Pakistan’s cotton imports fell to 2.75 million bales during 8MFY22, down by 12 percent over same period last year. At monthly run rate of 0.35 million bales (of 170kg), full year imports may clock in a little over 4.1 million bales, against imports of 5 million bales during FY21.
Does the lower import quantum come as a surprise? Yes. Despite decade-high cotton prices in the international market, USDA has projected Pakistan's imported cotton demand in excess of 7 million bales (or 1.1MMT). This would have been highest-ever importing volume in country’s history, against previous peak imports of 5.2 million bales in FY08, almost 14 years ago.
The bullish forecast had come on the back of both buoyant textile exports, as well as lower-than-expected domestic cotton arrivals of 7.45 million bales (of 170kg). Market watchers will recall that USDA had projected cotton consumption at 14.3 million bales for FY22, up 5 percent over the estimate for the preceding year.
Although USDA’s forecast is in line with market consensus which places domestic demand at 15 million bales, that estimate has rarely withstood the test of evidence. Between FY19 and FY21, Pakistan’s actual production + imports averaged at 12.2 million bales, down from 14.3 million bales over previous decade. Even if the difference (in its entirety) is chalked up to underreporting in local production post-imposition of GST on ginning, annual consumption maxes out at 14.5 million bales.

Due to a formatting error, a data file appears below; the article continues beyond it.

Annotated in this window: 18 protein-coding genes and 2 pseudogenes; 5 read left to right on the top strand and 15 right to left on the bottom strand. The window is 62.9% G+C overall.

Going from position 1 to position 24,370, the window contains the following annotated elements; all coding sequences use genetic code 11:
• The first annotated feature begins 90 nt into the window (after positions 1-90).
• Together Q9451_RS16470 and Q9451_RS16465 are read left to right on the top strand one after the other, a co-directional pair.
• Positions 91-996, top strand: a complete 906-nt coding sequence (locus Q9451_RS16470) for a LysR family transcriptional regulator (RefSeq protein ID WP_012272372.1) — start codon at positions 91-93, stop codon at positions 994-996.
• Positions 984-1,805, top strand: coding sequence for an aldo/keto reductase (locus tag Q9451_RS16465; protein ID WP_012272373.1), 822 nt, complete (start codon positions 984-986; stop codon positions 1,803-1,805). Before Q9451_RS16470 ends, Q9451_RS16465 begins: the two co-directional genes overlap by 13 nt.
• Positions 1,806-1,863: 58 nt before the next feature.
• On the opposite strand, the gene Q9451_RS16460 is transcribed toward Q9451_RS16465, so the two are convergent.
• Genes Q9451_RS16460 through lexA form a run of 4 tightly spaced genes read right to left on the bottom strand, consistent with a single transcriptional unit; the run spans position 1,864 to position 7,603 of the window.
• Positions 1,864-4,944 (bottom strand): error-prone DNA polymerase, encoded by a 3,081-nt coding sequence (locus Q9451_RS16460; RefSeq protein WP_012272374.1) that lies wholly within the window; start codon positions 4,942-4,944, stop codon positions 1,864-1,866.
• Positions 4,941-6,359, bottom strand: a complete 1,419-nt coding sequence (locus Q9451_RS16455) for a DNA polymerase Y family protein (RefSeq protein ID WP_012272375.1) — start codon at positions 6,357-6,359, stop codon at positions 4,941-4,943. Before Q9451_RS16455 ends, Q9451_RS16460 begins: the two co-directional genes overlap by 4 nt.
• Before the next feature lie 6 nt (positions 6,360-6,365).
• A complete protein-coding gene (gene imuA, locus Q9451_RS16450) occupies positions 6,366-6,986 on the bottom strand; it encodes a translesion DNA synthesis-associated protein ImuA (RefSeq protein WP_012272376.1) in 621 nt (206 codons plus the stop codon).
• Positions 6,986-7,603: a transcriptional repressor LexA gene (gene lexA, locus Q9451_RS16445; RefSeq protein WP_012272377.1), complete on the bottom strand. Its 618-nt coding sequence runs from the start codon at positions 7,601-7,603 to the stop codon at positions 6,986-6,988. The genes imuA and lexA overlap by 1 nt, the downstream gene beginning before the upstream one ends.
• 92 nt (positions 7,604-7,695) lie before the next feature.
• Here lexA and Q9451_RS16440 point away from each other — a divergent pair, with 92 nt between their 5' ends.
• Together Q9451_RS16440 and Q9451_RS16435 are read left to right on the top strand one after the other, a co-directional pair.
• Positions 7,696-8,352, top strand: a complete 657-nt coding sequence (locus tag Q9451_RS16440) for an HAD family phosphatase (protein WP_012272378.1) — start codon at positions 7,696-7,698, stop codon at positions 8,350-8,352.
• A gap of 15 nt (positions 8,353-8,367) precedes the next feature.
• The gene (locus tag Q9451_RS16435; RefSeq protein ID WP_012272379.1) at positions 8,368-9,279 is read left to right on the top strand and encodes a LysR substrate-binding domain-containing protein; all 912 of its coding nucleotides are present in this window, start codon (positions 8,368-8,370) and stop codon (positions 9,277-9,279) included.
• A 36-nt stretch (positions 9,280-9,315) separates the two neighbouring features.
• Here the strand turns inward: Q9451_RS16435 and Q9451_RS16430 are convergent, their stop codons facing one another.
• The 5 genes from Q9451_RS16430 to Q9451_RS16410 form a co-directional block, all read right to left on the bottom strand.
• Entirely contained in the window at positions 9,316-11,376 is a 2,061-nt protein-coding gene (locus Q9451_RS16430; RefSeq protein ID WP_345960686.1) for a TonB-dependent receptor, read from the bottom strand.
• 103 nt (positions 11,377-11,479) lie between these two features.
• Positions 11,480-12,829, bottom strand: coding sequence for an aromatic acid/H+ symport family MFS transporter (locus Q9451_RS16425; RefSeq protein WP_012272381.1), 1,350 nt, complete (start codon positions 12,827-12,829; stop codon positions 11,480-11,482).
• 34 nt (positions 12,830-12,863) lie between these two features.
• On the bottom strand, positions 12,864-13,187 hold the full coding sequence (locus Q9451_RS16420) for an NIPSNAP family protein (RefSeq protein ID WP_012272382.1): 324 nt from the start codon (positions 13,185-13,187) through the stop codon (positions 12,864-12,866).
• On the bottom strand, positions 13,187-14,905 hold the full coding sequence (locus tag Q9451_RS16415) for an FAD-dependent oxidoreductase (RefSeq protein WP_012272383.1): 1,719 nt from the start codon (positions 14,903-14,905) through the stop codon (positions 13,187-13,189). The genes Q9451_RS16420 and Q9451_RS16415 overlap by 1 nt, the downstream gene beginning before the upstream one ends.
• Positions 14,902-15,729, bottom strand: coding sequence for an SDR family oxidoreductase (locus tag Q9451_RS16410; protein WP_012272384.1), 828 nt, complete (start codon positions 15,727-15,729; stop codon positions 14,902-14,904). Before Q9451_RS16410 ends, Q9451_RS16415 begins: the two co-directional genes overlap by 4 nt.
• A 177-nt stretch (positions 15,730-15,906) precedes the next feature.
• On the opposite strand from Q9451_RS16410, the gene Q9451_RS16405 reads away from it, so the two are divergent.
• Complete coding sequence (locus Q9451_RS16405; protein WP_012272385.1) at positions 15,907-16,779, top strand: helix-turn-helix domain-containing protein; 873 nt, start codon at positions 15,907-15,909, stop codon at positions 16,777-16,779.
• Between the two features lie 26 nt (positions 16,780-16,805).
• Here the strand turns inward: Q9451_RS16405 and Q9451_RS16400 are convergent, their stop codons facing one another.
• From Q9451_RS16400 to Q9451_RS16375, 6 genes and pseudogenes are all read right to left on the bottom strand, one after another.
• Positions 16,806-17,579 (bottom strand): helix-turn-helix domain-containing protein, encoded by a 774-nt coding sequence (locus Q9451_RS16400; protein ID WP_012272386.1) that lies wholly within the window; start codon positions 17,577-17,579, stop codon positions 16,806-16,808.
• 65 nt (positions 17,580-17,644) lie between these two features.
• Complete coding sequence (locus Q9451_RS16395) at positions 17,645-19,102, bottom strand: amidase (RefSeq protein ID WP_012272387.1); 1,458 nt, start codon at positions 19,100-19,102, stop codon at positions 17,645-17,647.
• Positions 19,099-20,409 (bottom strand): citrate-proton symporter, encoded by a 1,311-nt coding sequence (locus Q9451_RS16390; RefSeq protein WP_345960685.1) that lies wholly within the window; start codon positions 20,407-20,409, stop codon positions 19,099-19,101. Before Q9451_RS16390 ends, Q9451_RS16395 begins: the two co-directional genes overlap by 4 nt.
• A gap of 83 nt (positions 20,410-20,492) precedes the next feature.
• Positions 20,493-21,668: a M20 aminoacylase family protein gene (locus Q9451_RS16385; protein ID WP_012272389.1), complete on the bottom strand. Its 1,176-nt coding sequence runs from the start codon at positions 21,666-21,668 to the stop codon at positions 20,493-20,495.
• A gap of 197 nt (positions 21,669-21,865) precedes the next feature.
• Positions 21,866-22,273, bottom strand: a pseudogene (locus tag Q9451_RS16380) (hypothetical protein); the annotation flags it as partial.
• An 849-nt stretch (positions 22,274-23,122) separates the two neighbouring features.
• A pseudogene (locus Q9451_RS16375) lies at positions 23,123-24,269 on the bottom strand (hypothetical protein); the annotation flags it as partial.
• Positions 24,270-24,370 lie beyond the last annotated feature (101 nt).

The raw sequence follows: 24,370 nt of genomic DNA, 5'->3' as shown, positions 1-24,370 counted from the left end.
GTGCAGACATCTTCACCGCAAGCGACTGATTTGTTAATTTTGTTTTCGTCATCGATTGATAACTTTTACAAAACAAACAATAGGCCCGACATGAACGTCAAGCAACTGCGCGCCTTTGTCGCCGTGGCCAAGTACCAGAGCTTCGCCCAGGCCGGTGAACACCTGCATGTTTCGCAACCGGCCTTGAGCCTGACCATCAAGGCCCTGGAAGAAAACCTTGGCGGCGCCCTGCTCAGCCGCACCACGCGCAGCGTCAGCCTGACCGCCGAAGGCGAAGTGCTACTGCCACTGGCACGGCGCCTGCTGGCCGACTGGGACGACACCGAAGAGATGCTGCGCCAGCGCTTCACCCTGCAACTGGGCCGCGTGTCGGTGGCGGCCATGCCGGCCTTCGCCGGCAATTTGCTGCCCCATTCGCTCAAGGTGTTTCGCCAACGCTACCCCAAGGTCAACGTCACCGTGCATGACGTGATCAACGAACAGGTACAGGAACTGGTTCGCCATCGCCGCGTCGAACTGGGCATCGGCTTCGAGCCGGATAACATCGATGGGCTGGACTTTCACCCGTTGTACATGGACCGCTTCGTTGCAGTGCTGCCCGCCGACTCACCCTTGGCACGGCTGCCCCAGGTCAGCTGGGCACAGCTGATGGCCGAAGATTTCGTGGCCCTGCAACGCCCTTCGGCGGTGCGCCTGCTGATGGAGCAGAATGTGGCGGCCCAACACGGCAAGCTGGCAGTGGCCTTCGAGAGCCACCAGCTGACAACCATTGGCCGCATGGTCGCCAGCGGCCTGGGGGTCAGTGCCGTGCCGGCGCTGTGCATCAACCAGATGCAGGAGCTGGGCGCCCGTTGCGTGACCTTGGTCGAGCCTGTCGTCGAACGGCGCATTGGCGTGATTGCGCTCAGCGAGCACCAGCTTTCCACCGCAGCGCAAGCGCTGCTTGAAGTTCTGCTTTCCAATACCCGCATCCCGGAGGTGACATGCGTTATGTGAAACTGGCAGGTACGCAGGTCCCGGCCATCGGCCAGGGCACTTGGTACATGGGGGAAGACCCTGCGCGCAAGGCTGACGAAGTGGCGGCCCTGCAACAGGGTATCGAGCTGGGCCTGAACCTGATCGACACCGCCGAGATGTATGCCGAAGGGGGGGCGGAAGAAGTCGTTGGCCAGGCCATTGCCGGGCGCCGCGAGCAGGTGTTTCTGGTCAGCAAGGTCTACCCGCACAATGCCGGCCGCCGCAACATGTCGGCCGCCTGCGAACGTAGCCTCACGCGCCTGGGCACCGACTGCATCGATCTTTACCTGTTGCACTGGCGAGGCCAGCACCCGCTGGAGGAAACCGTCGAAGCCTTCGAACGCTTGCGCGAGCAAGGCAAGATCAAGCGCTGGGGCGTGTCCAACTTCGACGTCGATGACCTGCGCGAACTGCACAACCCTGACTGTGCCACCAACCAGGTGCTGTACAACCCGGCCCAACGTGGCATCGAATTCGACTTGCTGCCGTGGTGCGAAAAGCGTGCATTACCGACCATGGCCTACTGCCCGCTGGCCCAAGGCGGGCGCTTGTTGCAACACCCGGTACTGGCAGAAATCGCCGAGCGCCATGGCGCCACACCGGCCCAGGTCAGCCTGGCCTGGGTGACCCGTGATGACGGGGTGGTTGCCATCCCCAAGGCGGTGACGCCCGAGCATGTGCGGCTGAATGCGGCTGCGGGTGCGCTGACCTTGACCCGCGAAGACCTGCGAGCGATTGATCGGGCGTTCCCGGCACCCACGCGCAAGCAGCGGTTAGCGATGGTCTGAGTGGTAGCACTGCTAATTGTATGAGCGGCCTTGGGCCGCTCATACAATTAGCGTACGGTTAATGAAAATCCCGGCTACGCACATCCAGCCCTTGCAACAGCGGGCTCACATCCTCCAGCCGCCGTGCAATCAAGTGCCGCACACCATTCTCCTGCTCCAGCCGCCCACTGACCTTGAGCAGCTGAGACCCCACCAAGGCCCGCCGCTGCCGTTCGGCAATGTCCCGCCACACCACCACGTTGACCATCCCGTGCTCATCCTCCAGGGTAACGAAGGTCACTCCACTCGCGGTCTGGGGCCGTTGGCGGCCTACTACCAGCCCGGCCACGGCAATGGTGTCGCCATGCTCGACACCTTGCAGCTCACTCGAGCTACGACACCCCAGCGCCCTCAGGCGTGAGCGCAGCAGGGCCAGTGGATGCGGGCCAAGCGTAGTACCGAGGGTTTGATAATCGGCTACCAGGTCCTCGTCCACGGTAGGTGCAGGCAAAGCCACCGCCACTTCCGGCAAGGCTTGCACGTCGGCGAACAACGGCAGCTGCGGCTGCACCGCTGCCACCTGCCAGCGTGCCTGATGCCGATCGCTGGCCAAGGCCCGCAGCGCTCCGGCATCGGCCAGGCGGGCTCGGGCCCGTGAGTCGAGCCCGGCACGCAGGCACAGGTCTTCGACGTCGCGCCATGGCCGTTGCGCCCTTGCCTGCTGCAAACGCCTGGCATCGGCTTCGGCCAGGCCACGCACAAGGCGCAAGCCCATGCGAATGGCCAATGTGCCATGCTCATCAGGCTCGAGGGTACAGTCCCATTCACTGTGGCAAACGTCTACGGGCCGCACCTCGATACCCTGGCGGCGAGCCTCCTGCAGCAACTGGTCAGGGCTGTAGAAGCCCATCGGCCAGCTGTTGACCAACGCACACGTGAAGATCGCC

FY22 was supposed to change that. Recent developments in both domestic and international market had supposedly tilted global textile trade in Pakistan’s favour, with exporters all set to grab a greater share of western export market. Reportedly, textile export volume has leapt ahead, buoyed by depreciated currency, trade finance and banking credit for expansion on concessionary terms, and competitive pricing for energy.
Yet, based on 8-month import data, demand for cotton during FY22 may struggle to keep up with last year’s volume, let alone record a fresh peak. This is based on estimated carryover inventory of 3 million bales from last year, local output of 7.5 million bales, and imports maxing out at 4.1 million bales (or 0.7MMT) by fiscal year end.
What gives? Consider that monthly imports are now down to 0.3 million bales (last 3M average) compared to 0.6 million bales, same period last year. Back then, import unit price had averaged 77 cents per lb during Q1-CY21, which has since risen to 115 cents per lb. Higher prices clearly appear to have depressed demand, even if temporarily. And with global commodity price spiral showing no end in sight, importedcotton consumption may remain subdued, until the next crop arrives in 6 months’ time.
Which once again raises the same BR Research loves to ask but itself struggles to answer conclusively: with little to no increase in long term cotton consumption (as indicated by local production + imports) by spinning industry and demand averaging between 13 -14 million bales, is the growth in textile export volume coming at the expense of local sales?